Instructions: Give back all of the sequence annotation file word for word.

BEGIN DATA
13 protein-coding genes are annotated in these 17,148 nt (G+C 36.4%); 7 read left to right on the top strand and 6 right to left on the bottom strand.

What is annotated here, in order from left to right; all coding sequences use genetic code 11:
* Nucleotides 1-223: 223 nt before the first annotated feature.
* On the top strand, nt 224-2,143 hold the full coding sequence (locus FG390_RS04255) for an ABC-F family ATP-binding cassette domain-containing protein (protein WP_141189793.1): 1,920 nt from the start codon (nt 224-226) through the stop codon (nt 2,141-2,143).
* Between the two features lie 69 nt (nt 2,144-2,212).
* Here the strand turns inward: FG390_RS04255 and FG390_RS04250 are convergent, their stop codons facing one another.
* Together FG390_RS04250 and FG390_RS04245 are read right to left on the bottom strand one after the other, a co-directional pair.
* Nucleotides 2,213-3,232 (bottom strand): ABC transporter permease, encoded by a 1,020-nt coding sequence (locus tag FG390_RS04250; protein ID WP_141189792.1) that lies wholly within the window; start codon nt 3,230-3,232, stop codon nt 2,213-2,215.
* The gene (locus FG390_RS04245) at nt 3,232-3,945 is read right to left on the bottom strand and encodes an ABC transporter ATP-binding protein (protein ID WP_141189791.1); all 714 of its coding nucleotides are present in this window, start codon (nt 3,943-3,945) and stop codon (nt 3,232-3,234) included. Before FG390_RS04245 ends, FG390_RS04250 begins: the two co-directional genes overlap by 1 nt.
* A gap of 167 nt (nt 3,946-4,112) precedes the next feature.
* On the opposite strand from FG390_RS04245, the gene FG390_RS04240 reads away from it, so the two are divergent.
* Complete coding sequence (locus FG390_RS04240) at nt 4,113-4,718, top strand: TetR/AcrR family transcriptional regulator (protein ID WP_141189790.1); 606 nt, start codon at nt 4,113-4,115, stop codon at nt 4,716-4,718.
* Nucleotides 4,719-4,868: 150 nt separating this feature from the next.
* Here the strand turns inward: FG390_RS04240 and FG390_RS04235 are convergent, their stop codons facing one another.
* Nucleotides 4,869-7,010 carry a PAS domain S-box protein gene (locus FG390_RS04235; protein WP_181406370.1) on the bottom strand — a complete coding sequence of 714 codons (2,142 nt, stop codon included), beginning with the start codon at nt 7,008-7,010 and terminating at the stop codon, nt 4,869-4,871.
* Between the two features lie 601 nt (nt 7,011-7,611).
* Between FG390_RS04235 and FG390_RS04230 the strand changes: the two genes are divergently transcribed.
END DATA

13 protein-coding genes are annotated in these 17,148 nt (G+C 36.4%); 7 read left to right on the top strand and 6 right to left on the bottom strand.

What is annotated here, in order from left to right; all coding sequences use genetic code 11:
* Nucleotides 1-223: 223 nt before the first annotated feature.
* On the top strand, nt 224-2,143 hold the full coding sequence (locus FG390_RS04255) for an ABC-F family ATP-binding cassette domain-containing protein (protein WP_141189793.1): 1,920 nt from the start codon (nt 224-226) through the stop codon (nt 2,141-2,143).
* Between the two features lie 69 nt (nt 2,144-2,212).
* Here the strand turns inward: FG390_RS04255 and FG390_RS04250 are convergent, their stop codons facing one another.
* Together FG390_RS04250 and FG390_RS04245 are read right to left on the bottom strand one after the other, a co-directional pair.
* Nucleotides 2,213-3,232 (bottom strand): ABC transporter permease, encoded by a 1,020-nt coding sequence (locus tag FG390_RS04250; protein ID WP_141189792.1) that lies wholly within the window; start codon nt 3,230-3,232, stop codon nt 2,213-2,215.
* The gene (locus FG390_RS04245) at nt 3,232-3,945 is read right to left on the bottom strand and encodes an ABC transporter ATP-binding protein (protein ID WP_141189791.1); all 714 of its coding nucleotides are present in this window, start codon (nt 3,943-3,945) and stop codon (nt 3,232-3,234) included. Before FG390_RS04245 ends, FG390_RS04250 begins: the two co-directional genes overlap by 1 nt.
* A gap of 167 nt (nt 3,946-4,112) precedes the next feature.
* On the opposite strand from FG390_RS04245, the gene FG390_RS04240 reads away from it, so the two are divergent.
* Complete coding sequence (locus FG390_RS04240) at nt 4,113-4,718, top strand: TetR/AcrR family transcriptional regulator (protein ID WP_141189790.1); 606 nt, start codon at nt 4,113-4,115, stop codon at nt 4,716-4,718.
* Nucleotides 4,719-4,868: 150 nt separating this feature from the next.
* Here the strand turns inward: FG390_RS04240 and FG390_RS04235 are convergent, their stop codons facing one another.
* Nucleotides 4,869-7,010 carry a PAS domain S-box protein gene (locus FG390_RS04235; protein WP_181406370.1) on the bottom strand — a complete coding sequence of 714 codons (2,142 nt, stop codon included), beginning with the start codon at nt 7,008-7,010 and terminating at the stop codon, nt 4,869-4,871.
* Between the two features lie 601 nt (nt 7,011-7,611).
* Between FG390_RS04235 and FG390_RS04230 the strand changes: the two genes are divergently transcribed.